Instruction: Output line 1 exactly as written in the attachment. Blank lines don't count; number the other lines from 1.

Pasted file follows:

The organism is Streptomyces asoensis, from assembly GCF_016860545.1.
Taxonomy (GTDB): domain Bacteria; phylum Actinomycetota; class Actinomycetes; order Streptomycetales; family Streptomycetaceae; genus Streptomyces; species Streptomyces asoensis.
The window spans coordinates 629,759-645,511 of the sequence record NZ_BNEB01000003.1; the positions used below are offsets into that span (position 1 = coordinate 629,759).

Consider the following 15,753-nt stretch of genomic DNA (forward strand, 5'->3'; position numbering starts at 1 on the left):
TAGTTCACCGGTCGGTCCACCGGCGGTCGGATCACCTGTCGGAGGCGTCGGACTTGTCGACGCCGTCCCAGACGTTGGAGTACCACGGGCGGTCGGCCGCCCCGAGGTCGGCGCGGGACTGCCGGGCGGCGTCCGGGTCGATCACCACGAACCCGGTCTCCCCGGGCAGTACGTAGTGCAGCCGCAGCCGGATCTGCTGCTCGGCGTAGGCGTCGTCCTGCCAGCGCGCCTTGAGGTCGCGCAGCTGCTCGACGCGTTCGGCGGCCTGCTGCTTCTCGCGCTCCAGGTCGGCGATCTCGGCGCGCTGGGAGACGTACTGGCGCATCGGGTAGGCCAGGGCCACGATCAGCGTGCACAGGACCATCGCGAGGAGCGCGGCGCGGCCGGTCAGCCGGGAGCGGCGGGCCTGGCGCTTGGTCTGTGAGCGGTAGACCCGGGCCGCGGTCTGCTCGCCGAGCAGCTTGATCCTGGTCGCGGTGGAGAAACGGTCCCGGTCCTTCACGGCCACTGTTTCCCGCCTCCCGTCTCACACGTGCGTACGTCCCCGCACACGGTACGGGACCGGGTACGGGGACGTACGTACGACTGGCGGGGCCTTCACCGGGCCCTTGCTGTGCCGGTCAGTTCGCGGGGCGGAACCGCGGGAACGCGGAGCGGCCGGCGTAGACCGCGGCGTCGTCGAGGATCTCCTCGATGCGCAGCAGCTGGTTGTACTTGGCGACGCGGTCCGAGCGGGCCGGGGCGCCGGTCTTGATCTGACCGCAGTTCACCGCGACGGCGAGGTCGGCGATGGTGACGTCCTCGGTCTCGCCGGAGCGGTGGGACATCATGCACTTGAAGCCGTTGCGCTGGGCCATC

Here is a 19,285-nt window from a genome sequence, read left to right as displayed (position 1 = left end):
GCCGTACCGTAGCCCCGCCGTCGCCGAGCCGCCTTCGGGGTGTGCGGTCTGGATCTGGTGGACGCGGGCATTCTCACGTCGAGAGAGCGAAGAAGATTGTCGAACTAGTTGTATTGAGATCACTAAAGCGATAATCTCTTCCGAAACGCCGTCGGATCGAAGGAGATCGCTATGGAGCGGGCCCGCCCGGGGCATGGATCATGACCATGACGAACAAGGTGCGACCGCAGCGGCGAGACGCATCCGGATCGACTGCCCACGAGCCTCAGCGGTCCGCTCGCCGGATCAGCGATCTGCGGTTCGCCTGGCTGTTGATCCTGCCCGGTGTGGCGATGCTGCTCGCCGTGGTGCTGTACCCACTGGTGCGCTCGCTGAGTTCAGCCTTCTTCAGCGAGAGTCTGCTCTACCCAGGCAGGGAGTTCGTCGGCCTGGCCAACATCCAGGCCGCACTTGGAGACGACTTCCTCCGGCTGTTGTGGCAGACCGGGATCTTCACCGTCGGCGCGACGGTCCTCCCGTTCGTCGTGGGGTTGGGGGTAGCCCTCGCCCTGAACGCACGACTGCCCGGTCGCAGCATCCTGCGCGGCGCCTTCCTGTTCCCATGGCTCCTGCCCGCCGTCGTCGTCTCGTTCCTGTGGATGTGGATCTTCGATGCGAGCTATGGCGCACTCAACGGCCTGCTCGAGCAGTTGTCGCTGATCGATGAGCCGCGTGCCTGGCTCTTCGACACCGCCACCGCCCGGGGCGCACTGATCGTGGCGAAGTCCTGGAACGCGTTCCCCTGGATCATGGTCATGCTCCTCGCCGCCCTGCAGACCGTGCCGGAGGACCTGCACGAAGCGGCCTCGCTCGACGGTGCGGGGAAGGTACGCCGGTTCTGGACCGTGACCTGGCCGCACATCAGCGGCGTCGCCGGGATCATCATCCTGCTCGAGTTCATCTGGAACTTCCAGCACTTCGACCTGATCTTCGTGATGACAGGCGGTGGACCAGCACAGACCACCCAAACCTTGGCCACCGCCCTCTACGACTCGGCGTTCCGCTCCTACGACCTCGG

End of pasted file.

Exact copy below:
The organism is Streptomyces asoensis, from assembly GCF_016860545.1.